Check out the “Stanford Encyclopedia of Philosophy” written by Ann Gary, where Assistant Professor of Philosophy and Women’s, Gender, and Sexuality Studies, Ayanna De’Vante Spencer, is recognized for her piece of work entitled “Say Her Name: Maladjusted Epistemic Salience in the Fight against Anti-Black Police Brutality.” Ayanna De’Vante Spencer is among those writing about the missing narratives of Black women and girls who have been victims of police brutality
Check out UConn Today’s recent article “New Faculty Bring Antiracism and the Environment to the Forefront,” where they introduce the new CLAS faculty, including our newest member to the department Ayanna Spencer who will work across disciplines to advance Antiracism and Human Interactions with the Environment.
***Excerpt from article***
Ayanna De’Vante Spencer is an incoming assistant professor in philosophy jointly appointed with Women’s, Gender, and Sexuality Studies, with a Ph.D. from Michigan State University. As a survivor-scholar and Black feminist epistemologist, Spencer’s research weaves Black feminist theory, epistemology, sexual violence literature, settler colonial studies, and feminist anti-carceral studies.
Through her work with Girls for Gender Equity, the Firecracker Foundation, and the ‘MeToo’ Movement, Spencer saw first-hand a problematic intersection between criminalization, how Black girl sexual violence survivors are expected to respond to violence, and how the state determines what they know about their own experience(s) of violence. Her research examines structures of knowledge verification that contribute to what is called the “sexual abuse to prison pipeline.” Spencer has long focused on gendered anti-Black racism and state violence, including her noteworthy ‘Say Her Name’ chapter published in The Bloomsbury Companion to Analytic Feminism (2018).
As a first-generation college graduate and former UNCF/Mellon Mays fellow, Spencer is committed to equity and inclusion in her classes and is a strong proponent of undergraduate research.
Check out “Creolizing Rosa Luxemburg” edited by Affiliate Professor Jane Gordon and Drucilla Cornell (Rutgers).
Rosa Luxemburg is unquestionably the most important historical European woman Marxist theorist. Significantly, for the purpose of creolizing the canon, she considered her continent and the globe from an Eastern Europe that was in constant flux and turmoil. From this relatively peripheral location, she was far less parochial than many of her more centrally located interlocutors and peers. Indeed, Luxemburg’s work touched on all the burning issues of her time and ours, from analysis of concrete revolutionary struggles, such as those in Poland and Russia, to showing through her analysis of primitive accumulation that anti-capitalist and anti-colonial struggles had to be intertwined, to considerations of state sovereignty, democracy, feminism, and racism. She thereby offered reflections that can usefully be taken up and reworked by writers facing continuous and new challenges to undo relations of exploitation through radical economic and social transformation Luxemburg touches on all aspects of what constitutes revolution in her work; the authors of this volume show us that, by creolizing Luxemburg, we can open up new paths of understanding the complexities of revolution.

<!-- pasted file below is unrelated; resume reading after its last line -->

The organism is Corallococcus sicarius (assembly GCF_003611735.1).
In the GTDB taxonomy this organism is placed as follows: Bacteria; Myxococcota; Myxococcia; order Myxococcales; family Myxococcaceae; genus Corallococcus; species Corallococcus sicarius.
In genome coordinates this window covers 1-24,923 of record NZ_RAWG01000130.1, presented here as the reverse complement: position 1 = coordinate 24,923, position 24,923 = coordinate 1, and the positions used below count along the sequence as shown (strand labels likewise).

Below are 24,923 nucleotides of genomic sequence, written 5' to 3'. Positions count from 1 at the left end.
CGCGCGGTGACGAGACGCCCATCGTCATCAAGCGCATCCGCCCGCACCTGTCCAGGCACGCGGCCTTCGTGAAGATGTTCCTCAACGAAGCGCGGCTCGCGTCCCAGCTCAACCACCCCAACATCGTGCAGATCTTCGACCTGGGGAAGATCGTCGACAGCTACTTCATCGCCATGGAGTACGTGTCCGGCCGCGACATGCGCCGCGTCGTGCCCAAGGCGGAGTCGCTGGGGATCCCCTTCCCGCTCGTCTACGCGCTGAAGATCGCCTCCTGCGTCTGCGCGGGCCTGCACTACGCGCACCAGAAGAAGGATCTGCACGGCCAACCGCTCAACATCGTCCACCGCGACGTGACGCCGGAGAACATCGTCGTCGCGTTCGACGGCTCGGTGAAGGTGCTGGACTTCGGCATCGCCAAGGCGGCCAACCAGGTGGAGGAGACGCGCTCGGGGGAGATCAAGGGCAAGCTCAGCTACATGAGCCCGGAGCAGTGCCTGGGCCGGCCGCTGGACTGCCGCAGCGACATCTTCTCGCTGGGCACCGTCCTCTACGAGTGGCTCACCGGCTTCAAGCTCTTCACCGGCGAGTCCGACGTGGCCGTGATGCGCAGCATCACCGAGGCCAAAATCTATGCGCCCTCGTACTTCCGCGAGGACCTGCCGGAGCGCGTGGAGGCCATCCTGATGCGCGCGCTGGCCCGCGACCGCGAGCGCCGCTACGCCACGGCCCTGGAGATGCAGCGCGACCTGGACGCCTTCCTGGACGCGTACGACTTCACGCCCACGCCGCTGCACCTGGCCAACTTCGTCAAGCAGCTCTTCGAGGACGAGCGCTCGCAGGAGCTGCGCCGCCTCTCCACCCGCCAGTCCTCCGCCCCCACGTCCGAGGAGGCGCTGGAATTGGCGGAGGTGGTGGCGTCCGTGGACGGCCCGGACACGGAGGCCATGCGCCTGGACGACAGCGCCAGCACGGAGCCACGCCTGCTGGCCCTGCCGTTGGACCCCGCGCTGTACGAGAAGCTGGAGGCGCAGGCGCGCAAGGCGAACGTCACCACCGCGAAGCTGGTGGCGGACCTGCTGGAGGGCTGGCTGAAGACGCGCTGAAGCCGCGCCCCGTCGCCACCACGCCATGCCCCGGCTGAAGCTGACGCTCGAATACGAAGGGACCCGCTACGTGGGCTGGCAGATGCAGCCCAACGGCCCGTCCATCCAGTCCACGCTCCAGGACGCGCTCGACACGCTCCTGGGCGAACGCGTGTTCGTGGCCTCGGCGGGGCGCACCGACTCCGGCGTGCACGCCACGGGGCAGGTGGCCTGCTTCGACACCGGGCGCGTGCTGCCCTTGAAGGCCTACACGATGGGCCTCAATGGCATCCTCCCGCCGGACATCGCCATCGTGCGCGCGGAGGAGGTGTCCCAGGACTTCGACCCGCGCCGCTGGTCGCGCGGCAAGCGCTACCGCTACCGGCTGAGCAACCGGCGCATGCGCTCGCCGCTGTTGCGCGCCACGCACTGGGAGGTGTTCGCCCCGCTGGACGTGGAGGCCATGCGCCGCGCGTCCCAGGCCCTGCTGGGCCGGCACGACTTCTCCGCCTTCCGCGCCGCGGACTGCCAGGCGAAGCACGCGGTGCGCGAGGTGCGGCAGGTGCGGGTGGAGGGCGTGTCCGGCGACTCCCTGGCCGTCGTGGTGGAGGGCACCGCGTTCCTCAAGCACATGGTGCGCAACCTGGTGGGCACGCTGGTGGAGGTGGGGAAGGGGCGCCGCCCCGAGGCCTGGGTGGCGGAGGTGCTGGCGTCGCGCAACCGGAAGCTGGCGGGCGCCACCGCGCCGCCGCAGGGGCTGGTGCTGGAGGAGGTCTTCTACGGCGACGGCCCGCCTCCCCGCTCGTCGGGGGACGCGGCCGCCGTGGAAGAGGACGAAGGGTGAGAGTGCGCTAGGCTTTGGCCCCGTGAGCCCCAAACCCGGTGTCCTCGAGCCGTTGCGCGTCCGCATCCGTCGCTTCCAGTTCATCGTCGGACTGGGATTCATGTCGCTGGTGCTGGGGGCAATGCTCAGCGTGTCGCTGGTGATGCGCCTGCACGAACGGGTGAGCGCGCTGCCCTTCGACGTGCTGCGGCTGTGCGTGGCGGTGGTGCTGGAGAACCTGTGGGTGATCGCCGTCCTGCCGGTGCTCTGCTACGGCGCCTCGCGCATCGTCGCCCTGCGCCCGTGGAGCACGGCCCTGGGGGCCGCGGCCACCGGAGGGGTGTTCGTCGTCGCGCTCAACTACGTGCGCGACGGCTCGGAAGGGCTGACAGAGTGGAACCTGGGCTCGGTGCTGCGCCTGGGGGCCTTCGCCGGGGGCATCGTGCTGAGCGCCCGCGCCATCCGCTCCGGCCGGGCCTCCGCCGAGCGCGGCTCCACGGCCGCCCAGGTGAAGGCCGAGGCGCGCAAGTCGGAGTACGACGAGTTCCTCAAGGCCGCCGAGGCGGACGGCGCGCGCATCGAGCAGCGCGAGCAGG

Read alumni Nathan Sheff’s (PhD 2017) recent essay in Psyche, titled “Wilfrid Sellars, sensory experience and the ‘Myth of the Given.'”
At the height of the pandemic crisis in 2020, Filipino women philosophers everywhere gathered virtually to form the group Women Doing Philosophy. Read two feature essays about the organization in the APA-Black Issues in Philosophy Blog:
- “To Slay a Specter: on the Founding of the Women Doing Philosophy Group in the Phillippines” by Cass Teodosio, University of the Philippines
- “In/Visible Brown Babes: Synthesis of the Brown Babe’s Burden 2020” by Tracy Llanera, University of Connecticut